Garth Bungalow, Darsham

This abandoned bungalow hides a fascinating secret inside its walls – Victorian railway carriages were discovered when the bungalow was surveyed and recorded, before being demolished in 2007. The construction of ‘Garth’ bungalow looks normal from the outside – however it has walls made of Victorian railway carriages rather than bricks and mortar. Cottage ConstructionContinue reading “Garth Bungalow, Darsham”

Roman “Money Box”, Coddenham

A copper alloy “money box” from Cremation 6 from a small Roman settlement on the outskirts of ‘Combretovium’ in the parish of Coddenham. This 2nd-3rd century “money box” (SF49) was discovered in Cremation 6, (Feature 26 i, Area BJ/EN(S)) during excavations in April 1973. The “money box” is a remarkable piece of upcycling, as itContinue reading “Roman “Money Box”, Coddenham”

Finds Assemblage, Long Melford

A selection of finds were discovered in a pit on a settlement site at Chapel House, Long Melford. The finds include: animal bone, pottery and a spearhead dating from the Late Iron Age to Early Roman period. The objects were likely to have been deposited in the pit just after the Roman Conquest. The socketedContinue reading “Finds Assemblage, Long Melford”

Anglo-Saxon Pendant, Exning

An Anglo-Saxon gold and garnet necklace from Grave 8 in a cemetery excavated at Exning. The surviving components of this necklace were a gold bead and a red garnet set into a gold pendant. Necklaces such as these are usually found in the graves of elite status women; this particular necklace was buried with aContinue reading “Anglo-Saxon Pendant, Exning”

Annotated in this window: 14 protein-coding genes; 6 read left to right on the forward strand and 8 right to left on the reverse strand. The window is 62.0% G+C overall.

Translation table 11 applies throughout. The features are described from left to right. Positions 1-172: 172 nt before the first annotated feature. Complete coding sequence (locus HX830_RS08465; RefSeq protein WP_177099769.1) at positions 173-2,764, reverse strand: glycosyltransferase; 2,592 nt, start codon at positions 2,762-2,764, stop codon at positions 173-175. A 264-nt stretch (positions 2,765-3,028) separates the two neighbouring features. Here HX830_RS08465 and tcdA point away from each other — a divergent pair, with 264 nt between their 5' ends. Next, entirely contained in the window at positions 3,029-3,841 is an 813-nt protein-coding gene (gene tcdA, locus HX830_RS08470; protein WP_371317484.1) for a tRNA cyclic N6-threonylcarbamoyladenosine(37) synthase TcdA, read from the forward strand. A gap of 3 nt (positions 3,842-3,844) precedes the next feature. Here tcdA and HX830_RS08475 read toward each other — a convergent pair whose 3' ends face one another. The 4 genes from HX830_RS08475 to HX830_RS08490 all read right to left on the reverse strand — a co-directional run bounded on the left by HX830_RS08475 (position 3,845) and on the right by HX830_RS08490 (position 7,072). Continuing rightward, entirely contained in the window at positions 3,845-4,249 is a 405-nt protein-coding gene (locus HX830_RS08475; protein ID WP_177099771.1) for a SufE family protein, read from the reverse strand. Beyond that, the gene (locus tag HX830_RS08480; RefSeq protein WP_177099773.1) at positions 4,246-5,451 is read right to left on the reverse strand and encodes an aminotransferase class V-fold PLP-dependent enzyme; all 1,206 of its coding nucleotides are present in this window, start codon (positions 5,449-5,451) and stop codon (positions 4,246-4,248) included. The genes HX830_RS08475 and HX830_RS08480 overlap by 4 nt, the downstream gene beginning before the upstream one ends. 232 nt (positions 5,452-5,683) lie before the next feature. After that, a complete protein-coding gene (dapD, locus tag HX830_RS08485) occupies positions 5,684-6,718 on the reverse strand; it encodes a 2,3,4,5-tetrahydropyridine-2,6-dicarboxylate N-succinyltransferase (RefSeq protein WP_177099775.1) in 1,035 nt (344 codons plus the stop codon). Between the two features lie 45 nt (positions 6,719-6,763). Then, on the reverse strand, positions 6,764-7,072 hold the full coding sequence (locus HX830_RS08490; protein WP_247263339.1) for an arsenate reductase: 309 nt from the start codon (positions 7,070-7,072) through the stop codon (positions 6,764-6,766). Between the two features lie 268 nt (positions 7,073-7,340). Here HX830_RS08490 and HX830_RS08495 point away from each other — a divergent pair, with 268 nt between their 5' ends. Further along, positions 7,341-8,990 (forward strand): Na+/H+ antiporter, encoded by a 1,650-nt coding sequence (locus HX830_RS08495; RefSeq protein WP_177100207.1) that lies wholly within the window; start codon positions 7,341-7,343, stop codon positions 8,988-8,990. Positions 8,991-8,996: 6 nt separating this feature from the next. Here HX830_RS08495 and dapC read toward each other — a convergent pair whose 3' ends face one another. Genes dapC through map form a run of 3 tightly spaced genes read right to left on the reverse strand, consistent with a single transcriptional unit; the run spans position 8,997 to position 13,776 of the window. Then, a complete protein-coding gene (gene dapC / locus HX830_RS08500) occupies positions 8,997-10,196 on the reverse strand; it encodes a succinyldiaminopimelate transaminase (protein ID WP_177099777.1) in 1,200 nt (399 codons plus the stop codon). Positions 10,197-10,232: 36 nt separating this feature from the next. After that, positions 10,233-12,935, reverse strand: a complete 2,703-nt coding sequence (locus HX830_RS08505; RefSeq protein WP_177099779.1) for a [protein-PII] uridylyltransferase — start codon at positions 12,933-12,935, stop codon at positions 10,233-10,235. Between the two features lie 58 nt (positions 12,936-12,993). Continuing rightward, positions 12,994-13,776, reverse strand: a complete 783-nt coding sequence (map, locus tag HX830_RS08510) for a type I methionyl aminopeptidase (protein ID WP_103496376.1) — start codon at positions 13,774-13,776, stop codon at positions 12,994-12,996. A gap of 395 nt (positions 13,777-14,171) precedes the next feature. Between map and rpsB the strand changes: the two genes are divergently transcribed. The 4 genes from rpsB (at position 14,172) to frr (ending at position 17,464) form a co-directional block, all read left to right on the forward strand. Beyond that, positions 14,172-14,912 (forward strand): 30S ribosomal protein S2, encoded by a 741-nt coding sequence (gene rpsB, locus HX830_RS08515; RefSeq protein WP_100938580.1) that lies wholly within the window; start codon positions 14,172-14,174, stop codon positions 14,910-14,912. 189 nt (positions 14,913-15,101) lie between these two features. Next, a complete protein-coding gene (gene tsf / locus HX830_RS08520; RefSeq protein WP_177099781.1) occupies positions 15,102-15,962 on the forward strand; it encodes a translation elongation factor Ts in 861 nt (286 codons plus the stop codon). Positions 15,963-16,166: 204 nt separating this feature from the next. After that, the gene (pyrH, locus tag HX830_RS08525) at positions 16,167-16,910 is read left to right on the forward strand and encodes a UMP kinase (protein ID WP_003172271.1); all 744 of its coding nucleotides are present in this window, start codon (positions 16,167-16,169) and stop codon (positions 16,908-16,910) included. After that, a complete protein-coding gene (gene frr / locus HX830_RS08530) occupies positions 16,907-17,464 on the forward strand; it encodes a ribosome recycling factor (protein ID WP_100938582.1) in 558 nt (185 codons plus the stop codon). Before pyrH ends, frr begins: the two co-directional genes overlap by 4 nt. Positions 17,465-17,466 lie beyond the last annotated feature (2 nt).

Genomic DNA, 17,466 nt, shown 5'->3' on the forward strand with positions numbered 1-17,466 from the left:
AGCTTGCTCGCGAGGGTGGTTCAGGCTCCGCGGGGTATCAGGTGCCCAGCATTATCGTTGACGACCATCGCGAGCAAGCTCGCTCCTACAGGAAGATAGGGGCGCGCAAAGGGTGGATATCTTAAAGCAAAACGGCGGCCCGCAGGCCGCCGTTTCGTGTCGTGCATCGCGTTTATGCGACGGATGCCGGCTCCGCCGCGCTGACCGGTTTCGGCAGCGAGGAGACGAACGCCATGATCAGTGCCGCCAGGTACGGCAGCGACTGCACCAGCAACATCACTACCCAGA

Medieval Enamelled Buckle, Risby

A medieval enamelled buckle and plate, dating c. 1150-1250, found near Risby. Ornate enamelled buckles and plates of this type are rare survivals. This buckle is probably a product of the then famous workshops at Limoges in France, widely known for their craft in creating both secular and liturgical enamelled metal items. The upper partContinue reading “Medieval Enamelled Buckle, Risby”

Medieval Seal Matrix, Framlingham

A lead-alloy Medieval seal matrix dating to the late 13th or early 14th century, found near Framlingham. Seal matrices in the Medieval period appear as early as the 12th century, and were typically made of lead or copper-alloy. These earlier pieces were obviously personal commissions, as they frequently name specific individuals or alternatively have religiously-themedContinue reading “Medieval Seal Matrix, Framlingham”

Figurine of the Virgin Mary, Eye

A medieval copper-alloy gilt figurine of the Virgin Mary dating c. 1380-1500, found in the Diss area. Prior to the English Reformation that swept away most elements of Catholicism from the 1530s to 1550s, visitors to churches would have seen painted murals, ornate stonework, icons, colourful vestments, stained glass, silver gilt communion sets, illuminated manuscriptsContinue reading “Figurine of the Virgin Mary, Eye”

Neolithic Arrowhead, Sudbury

An Early or Middle Neolithic lead-shaped flint arrowhead probably dating c. 4000-3000 BC, found near the Sudbury area. The Neolithic period (or ‘New Stone Age’) is characterised in Britain by a number of processes that seem to appear from slightly before 4000 BC. In comparison to people of the preceding Mesolithic (‘Middle Stone Age’), peopleContinue reading “Neolithic Arrowhead, Sudbury”

Anglo-Saxon Girdle Hangers, Brandeston

Two incomplete girdle hangers dating to the 6th century AD, found near the Brandeston area. Girdle hangers are symbolic objects primarily dating to the 6th century AD that form an important element within the subject of Early Anglo-Saxon funerary archaeology. Manufactured both in iron or copper-alloy and likely imitating the form of keys or latch-liftersContinue reading “Anglo-Saxon Girdle Hangers, Brandeston”